As background, Texas Senate Bill 5 contained language that if enacted, there would have been a ban on abortions after 20 weeks and would have imposed additional regulations on clinics, which would have closed as many as 37 of Texas’ 42 clinics.

Both patients’ and care-givers’ access and rights would have been affected. While the claim that the new regulations, such as proximity to a hospital, would have improved care, it actually would have prohibited the ability for countless women to receive services. For example, a woman would have had to drive more than 30 miles each way, twice, within a 48 hour period to receive the Plan B contraceptive pill.  There is no doubt that Texas Senate Bill 5 is an attempt to impose personal opinion and belief onto women’s bodies through the form of law.  

Anyone who honestly believes there is a divide between the personal and political is as mistaken as believing that there really is a separation between church and state. Just look to Gov. Perry’s remarks this morning at the National Right to Life Convention where he not only brought up Senator Davis and her (successful) filibuster, but also utilized her in his argument regarding right to life. He stated:

“No life is trivial in God’s eyes. And the fact is, who are we to say that children born in the worst of circumstances can’t grow to live successful lives? In fact, even the woman who filibustered the Senate the other day was born into difficult circumstances. She was the daughter of a single woman, she was a teenage mother herself. She managed to eventually graduate from Harvard Law School and serve in the Texas senate. It is just unfortunate that she hasn’t learned from her own example that every life must be given a chance to realize its full potential and that every life matters.” 

For Gov. Perry, it is God who dictates the correct decision of legislation pertaining to women’s bodies. Not only did Perry bring religion into a human rights and legislative debate, but he also found it relevant to bring Senator Davis’s past into the matter by claiming her own life choices were a mistake, and degrading her as a woman, daughter and mother – utterly inappropriate. Who is he to say that Senator Davis was born into “difficult circumstances” and share her life story?  Would she have not fought the same if she had not had these particular life experiences?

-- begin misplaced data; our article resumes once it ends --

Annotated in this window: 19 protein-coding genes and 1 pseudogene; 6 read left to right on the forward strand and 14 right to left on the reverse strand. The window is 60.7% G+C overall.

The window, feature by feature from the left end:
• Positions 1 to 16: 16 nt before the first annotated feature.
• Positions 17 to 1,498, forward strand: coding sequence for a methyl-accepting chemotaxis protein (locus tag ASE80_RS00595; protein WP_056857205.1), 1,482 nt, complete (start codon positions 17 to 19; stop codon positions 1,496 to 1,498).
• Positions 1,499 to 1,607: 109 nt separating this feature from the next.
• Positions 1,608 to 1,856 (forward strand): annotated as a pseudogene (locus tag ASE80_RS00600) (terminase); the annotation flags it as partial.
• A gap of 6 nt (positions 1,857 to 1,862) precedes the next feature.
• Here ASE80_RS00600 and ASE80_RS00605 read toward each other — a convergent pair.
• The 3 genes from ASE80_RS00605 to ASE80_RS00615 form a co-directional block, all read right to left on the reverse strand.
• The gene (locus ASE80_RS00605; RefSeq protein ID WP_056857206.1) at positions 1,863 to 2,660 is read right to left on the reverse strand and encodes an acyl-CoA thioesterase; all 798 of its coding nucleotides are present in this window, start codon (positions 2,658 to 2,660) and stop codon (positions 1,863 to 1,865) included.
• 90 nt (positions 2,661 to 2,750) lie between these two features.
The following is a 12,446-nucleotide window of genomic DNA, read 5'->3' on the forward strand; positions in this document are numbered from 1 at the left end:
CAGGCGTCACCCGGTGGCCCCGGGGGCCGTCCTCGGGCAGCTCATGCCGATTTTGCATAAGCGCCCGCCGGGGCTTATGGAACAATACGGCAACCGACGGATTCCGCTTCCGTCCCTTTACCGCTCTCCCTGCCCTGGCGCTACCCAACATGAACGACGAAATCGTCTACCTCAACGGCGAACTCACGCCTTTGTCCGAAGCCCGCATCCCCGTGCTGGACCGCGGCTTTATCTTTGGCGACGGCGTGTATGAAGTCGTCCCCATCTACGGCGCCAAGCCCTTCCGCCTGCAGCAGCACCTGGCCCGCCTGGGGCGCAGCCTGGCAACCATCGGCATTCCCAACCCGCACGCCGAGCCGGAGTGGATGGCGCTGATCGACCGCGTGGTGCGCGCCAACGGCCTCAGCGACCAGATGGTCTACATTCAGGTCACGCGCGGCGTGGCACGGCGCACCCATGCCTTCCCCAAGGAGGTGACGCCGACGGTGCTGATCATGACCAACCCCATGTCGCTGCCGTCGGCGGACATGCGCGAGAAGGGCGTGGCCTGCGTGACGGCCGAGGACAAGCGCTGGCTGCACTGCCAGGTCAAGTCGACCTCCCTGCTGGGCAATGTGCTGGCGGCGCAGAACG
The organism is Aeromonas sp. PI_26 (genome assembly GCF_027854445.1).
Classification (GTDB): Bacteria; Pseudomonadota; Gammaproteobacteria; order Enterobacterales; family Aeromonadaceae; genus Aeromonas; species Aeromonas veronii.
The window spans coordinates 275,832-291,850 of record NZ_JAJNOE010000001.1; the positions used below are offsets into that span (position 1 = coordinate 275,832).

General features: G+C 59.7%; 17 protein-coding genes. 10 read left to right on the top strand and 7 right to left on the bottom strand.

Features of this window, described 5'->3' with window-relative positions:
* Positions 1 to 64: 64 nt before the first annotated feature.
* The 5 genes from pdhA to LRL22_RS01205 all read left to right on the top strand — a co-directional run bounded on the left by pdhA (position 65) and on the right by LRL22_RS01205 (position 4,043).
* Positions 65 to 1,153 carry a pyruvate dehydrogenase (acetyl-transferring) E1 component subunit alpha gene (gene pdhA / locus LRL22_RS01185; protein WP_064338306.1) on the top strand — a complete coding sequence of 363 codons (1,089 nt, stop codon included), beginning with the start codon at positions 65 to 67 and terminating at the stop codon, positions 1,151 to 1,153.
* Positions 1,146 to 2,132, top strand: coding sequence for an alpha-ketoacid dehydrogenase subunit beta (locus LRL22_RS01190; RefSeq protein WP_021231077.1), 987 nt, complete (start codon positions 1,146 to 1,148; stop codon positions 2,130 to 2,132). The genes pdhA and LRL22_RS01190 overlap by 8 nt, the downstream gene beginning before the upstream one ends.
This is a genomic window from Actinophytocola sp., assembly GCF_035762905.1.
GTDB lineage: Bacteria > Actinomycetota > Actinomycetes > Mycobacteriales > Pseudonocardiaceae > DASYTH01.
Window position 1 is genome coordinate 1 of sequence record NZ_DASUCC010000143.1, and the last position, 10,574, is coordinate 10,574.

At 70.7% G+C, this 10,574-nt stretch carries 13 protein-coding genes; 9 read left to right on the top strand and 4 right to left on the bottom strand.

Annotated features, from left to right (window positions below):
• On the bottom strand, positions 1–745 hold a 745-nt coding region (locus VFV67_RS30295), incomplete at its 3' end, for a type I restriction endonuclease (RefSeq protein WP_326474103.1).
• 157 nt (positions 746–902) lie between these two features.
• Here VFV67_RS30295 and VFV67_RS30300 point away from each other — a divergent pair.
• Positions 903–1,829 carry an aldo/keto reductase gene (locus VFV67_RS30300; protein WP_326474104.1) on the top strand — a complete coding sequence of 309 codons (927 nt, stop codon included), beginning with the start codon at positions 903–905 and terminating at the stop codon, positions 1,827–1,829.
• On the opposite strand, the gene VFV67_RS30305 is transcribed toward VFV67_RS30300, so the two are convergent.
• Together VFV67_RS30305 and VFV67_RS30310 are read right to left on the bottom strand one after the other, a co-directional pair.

The gender double standard here is unmistakably sadistic. Women seek to terminate pregnancies for a plethora of reasons. A significant number of women seek abortions for rape, to which the rapist of a woman inevitably is a man. Women choose not to carry a child due to financial insecurity, which would not be a staunch problem were it not for the gender gap in pay. And the mere fact that this bill is being brought forward by a government body that is comprised mostly by men, and it requires a woman’s voice to delineate its detrimental effects is by no means a coincidence. Senator Davis is the advocate we needed, now we need women AND men to come forward to defeat this bill permanently. 

Instead of narrowly looking at Senator Davis’ personal past, why not expand that view to her accomplishments that have changed the voice of women in Texas. Women chanted “Let her speak” as her words became their own.

This morning, Gov. Perry called for a second special session. I expect this bill will be brought up for a vote early to decrease the possibility of a successful filibuster. However, Senator Davis has shown women everywhere anyone can become an advocate and create change today

Come prepared, be ready to stand up for what you believe in (for a very long time), and don’t let the bullies get the better.  And remember those four words, “I will not yield”